|Teoria||8||II semestre, I semestre||Nicola Fausto Spoto|
|Laboratorio||4||II semestre, I semestre||Sara Migliorini|
This course provides students with the basic abilities needed to write simple programs in the C programming language. They will learn how to organize a program in that imperative structured language and how to use it to implement simple algorithms. The relationship between the C language and the underlying machine is highlighted. The concept of recursion is put in evidence, as well as the implementation of simple data structures, both recursive and non-recursive.
Von Neumann machines. Binary representation of numbers, characters, strings and commands. Binary, octal, hexadecimal numbers. Structure of a C program. Use of a C compiler. Expressions and commands. Structured programming. Assignments, conditionals and loops. Arrays. Pointers. Function calls. Activation stack. Call by value and call by reference. Structures. The C standard library. Recursion. Recursive data structures. Lists.
The exam, unified with the Laboratory module, consists in two parts, that will take place around February and June. The note of each part is between 0 and 30. Students must reach at least 18 in both parts in order to successfully pass the exam. The global note is the composition of the notes of the two parts. Students who do not pass these partial exams can try again in the normal 6 examination periods scattered around the year, starting from June. Those exams are on the total program of the course. Exams (partial as well as total) verify the ability in writing simple programs, on paper and without the use of a computer. The important point is the ability to organize algorithms and data structures and translate them into the C language with no significant syntactical errors.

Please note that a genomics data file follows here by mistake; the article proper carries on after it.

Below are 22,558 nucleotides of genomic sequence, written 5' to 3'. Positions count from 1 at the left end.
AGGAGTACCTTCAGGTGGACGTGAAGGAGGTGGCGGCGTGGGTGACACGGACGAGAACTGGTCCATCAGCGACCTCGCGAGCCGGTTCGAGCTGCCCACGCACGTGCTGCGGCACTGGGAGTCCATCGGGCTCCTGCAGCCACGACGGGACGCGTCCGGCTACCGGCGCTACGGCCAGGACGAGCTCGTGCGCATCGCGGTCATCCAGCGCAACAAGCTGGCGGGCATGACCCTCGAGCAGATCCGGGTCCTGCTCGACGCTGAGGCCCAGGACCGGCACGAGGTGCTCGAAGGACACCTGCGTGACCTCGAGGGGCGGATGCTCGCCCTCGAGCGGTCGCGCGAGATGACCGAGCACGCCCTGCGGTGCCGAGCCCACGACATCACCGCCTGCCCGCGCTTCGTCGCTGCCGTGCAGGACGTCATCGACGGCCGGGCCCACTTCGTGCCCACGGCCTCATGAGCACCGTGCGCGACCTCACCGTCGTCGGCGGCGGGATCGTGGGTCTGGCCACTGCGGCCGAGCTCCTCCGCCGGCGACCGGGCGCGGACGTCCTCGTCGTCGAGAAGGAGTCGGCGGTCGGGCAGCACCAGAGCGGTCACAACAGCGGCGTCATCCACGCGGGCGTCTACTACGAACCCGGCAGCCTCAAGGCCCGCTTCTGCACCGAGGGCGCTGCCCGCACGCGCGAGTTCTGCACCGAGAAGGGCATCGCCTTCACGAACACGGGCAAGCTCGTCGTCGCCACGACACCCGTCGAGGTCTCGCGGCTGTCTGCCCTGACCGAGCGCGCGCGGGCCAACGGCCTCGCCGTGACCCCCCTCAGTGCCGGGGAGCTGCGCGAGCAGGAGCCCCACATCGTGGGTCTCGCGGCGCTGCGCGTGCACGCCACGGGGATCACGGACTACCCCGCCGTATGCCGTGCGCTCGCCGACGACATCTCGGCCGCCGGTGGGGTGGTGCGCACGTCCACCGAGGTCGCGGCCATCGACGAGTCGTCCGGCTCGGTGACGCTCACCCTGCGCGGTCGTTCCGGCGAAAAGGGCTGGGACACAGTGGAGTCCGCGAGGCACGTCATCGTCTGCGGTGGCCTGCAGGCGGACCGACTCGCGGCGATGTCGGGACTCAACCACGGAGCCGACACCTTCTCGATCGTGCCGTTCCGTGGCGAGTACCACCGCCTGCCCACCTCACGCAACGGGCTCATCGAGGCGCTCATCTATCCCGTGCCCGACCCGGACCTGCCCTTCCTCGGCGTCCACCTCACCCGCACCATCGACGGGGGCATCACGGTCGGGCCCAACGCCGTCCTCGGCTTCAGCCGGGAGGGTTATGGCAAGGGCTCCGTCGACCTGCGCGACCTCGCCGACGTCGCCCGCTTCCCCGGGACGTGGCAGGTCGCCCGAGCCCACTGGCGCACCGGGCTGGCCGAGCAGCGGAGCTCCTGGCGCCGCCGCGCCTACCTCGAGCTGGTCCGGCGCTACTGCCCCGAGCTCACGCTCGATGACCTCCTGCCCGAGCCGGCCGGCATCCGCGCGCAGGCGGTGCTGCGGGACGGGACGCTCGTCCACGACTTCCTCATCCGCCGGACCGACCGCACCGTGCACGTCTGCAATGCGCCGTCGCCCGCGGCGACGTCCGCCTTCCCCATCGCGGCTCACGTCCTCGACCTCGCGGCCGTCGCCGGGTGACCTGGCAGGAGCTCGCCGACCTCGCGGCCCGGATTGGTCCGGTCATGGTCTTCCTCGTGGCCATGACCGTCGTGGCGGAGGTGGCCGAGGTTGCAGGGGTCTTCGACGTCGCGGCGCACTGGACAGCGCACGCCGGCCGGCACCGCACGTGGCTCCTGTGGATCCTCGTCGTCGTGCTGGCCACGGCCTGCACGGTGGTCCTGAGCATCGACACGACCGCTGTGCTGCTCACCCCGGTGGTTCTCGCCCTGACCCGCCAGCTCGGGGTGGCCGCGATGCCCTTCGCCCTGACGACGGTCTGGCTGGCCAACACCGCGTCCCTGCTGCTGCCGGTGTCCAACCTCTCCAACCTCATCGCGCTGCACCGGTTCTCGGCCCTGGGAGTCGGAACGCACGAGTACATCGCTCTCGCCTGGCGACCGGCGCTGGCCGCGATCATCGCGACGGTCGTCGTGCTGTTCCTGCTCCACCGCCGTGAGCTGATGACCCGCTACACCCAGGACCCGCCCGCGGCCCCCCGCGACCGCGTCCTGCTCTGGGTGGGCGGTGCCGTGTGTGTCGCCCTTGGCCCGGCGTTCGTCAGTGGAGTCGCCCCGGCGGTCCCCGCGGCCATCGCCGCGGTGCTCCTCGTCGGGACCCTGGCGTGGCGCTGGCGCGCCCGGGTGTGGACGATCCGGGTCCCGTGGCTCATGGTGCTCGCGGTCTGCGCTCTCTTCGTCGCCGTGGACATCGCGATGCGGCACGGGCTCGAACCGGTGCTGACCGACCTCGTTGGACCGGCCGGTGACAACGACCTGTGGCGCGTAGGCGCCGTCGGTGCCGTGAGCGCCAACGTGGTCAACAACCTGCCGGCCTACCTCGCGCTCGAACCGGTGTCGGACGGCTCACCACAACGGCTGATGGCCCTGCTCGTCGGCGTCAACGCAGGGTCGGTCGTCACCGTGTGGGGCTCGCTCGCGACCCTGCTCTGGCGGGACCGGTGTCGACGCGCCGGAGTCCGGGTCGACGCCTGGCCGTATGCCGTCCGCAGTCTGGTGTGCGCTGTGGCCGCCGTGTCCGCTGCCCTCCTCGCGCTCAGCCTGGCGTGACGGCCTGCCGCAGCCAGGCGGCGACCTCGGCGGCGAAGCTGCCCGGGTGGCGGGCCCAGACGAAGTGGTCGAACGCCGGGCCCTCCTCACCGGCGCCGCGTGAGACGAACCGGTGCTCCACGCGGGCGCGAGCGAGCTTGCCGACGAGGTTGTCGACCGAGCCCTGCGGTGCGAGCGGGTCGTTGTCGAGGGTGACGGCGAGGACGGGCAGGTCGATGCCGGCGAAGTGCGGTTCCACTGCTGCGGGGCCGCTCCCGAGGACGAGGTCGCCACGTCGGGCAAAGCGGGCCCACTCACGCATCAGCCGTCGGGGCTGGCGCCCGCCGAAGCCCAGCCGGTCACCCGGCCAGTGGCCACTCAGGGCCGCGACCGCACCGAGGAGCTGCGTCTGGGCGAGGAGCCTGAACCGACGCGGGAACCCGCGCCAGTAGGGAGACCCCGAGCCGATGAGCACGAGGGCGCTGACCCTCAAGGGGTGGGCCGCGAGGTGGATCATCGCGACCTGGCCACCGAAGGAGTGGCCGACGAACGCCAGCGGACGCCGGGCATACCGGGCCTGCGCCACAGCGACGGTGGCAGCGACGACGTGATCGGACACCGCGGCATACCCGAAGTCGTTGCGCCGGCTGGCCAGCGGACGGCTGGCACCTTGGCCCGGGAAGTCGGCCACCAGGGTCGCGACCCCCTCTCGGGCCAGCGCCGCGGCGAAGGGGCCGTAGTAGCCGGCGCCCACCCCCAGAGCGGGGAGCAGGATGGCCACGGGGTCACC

|Teoria||Stephen G. Kochan||Programmare in C (Edizione 3)||Pearson||2011||9788871926605|